The MAP News
Thousands hold ‘Global Protest Day’ to support world’s largest mangrove forest
BANGLADESH - Plans for a huge power plant situated near the world’s largest mangrove forest in Bangladesh has incited outrage from many Bangladeshi conservationists and citizens. Recently, those in other countries rose up to show their criticism of the project, with a Global Protest Day stirring protests around the world. Environmental NGO representatives estimate thousands of people took to the streets on Saturday, January 7, to show their opposition to the Rampal power plant and their support of the Sundarbans mangrove. The Sundarbans lies along the northern shore of the Bay of Bengal, straddling the border between India and Bangladesh. Encompassing more than 10,000 square kilometers (3,860 square miles), the mangrove is the world’s largest and provides habitat for around 700 animal and 340 plant species. Endangered Bengal tigers roam its forests, as do huge, cow-like animals called gaurs, which are listed as Vulnerable by the IUCN. Its waters are home to the only two remaining species of freshwater dolphins in Asia: the threatened Irrawaddy river dolphin (Orcaella brevirostris) and the endangered Ganges river dolphin (Platanista gangetica). Because of its ecological importance, the Sundarbans is recognized by UNESCO as a World Heritage Site; it’s also a Ramsar bird conservation area. READ MORE
Maharashtra ties up with ISRO to save mangroves
INDIA - As mangrove destruction continues unabated in Mumbai and along the Konkan coast with several cases piling up over the past two years, the Maharashtra Forest department is tying up with Indian Space Research Organisation (ISRO) to track the mangrove destruction through real-time satellite imagery, a first in India. Officials from the Mumbai Mangrove Conservation Unit told HT that over the next six months, real-time satellite maps for mangroves across Maharashtra will be acquired by the cell. After talks with scientists from ISRO last year, the cell received a proposal from the former in December 2016, wherein an open source software — digital tracking through satellite maps — acquisition were discussed. “Monitoring the destruction of mangroves by physically entering the forests has its limitations,” said N Vasudevan, chief conservator of forest, state mangrove cell. “The idea is to track destructions as it happens through satellite images from the confines of a room, and reduce the time gap for taking action in such cases.” READ MORE
Marsh man helps protect mangrove forest in Vietnam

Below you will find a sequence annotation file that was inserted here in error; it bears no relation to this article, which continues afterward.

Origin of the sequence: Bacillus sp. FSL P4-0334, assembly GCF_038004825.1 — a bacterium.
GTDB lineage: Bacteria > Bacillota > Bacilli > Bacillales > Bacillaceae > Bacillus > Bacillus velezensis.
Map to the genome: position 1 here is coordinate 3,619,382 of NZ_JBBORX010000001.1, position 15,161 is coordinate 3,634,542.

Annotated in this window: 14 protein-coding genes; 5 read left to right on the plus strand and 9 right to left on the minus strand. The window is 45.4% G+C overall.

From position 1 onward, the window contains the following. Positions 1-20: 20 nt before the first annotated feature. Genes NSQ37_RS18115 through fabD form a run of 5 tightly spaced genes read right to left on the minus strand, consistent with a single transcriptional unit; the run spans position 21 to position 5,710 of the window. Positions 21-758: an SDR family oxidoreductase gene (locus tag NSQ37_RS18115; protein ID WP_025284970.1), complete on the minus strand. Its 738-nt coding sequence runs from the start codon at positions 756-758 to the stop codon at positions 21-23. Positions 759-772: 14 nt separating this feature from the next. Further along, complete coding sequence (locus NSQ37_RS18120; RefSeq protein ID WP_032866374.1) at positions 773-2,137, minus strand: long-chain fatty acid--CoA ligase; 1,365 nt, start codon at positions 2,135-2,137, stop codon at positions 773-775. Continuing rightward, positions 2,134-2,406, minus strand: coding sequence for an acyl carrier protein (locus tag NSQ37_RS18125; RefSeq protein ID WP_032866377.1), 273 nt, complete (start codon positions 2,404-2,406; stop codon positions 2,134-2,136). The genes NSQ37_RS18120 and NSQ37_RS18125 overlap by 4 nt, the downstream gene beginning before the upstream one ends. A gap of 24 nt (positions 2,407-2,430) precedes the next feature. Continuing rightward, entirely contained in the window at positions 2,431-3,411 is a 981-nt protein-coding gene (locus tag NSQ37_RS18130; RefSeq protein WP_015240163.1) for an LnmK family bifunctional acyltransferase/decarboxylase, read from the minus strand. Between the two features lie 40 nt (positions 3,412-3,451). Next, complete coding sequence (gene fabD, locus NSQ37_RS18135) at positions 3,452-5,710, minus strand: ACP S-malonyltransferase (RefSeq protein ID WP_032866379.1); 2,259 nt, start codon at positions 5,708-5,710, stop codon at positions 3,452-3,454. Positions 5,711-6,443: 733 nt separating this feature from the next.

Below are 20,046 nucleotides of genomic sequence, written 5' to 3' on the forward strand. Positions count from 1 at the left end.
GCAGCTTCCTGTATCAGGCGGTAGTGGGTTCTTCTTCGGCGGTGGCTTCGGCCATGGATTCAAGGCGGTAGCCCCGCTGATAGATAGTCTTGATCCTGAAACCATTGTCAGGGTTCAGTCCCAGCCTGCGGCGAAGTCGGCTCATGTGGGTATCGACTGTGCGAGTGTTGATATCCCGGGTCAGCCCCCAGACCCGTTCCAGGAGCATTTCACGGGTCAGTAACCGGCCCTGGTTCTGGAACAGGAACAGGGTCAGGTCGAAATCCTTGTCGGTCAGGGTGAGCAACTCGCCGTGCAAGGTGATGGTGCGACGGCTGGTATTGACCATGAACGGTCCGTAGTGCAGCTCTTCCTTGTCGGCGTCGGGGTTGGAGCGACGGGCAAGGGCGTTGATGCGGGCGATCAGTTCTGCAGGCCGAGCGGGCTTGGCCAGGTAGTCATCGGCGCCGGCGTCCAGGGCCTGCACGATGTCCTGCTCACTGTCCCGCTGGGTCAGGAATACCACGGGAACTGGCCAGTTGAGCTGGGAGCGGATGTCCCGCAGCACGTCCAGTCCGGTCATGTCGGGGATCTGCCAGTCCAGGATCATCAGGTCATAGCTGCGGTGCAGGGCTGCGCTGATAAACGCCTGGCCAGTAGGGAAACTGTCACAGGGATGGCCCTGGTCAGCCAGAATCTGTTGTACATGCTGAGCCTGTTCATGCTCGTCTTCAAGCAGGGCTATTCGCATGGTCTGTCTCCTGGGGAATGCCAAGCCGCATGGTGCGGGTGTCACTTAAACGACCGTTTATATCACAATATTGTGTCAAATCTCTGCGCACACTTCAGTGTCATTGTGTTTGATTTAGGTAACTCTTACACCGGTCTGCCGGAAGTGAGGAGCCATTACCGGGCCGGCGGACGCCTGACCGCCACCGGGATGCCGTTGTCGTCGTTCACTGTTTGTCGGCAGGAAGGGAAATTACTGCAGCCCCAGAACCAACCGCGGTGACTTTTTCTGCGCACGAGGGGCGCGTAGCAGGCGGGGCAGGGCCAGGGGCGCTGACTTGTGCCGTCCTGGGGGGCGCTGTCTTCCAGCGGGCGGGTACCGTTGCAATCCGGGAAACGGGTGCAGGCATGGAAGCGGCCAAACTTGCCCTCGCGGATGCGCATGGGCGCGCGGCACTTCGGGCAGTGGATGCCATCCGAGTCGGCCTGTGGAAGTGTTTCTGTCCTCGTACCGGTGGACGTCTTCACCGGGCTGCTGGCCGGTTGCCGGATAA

VIETNAM - For nearly three decades, a 71-year-old man decided to live on a marsh islet to protect a mangrove forest in Vietnam. A 71-year-old man chose to live in an oasis that is far from his neighbors and unconnected to the power grid and water supply. He has lived this life for almost 30 years and remains content with it, as he guards a mangrove forest area. Nguyen Ngoc Dap says living in the marsh islet Ru Cha was always good for him, and it has been even better as marsh resources helped to feed his 10 children. No power, no water supply, and an Internet connection is an understandable concept that has never existed in his mind, but Dap always smiles while talking about his life. “I feel contented with this. This marsh fed me and my children, so I have nothing to blame it for, even during the tough weather in the flooding season,” he says. READ MORE
Mangrove forests to be made tourist destinations
INDIA - Minister for forest and animal husbandry, K Raju, has said the mangrove areas, which are known for their biodiversity and natural beauty, would be conserved and made into international tourist destinations. The minister said this after visiting the mangrove areas in Cherukunnu, Pattuvam, Ezhom and other localities in Kannur district on Saturday, on the invitation of T V Rajesh, MLA. The minister had the boat journey in the area for over one hour. Later, he also said a comprehensive project would be made in three months to make the mangrove areas as tourist destinations. He also said the mangrove forests have already been declared reserve forests in Kannur. Also, efforts are going on to acquire the mangrove forests in the private possession, he added. READ MORE
Could mangrove northern expansion temper global warming?
USA - Mangroves are expanding in Florida and worldwide, because of global warming, according to new research funded by NASA. The trees are encroaching on salt marshes at the Kennedy Space Center and elsewhere on the globe. Fewer hard freezes due to global warming means more mangroves will flourish in Florida and worldwide to trap carbon and temper further warming, new NASA-funded research concludes. The mangrove’s poleward march doubles how much carbon coastal wetlands can store per acre, “which may exert a considerable negative feedback on warming,” according to the study, led by researchers at Villanova University. What’s more, as mangroves — bushy, salt-tolerant trees that grow in brackish waters — crowd out salt marshes and plant firmer roots farther north, they’ll better guard against Florida’s rising seas and stronger storms predicted by global warming. And the mangrove revival researchers recently documented at Kennedy Space Center shows these leafy ecological gems can rebound from freezes that nearly wipe them out, if left undisturbed. READ MORE
Wildfires, sea level rise, coral bleaching: Climate change is already here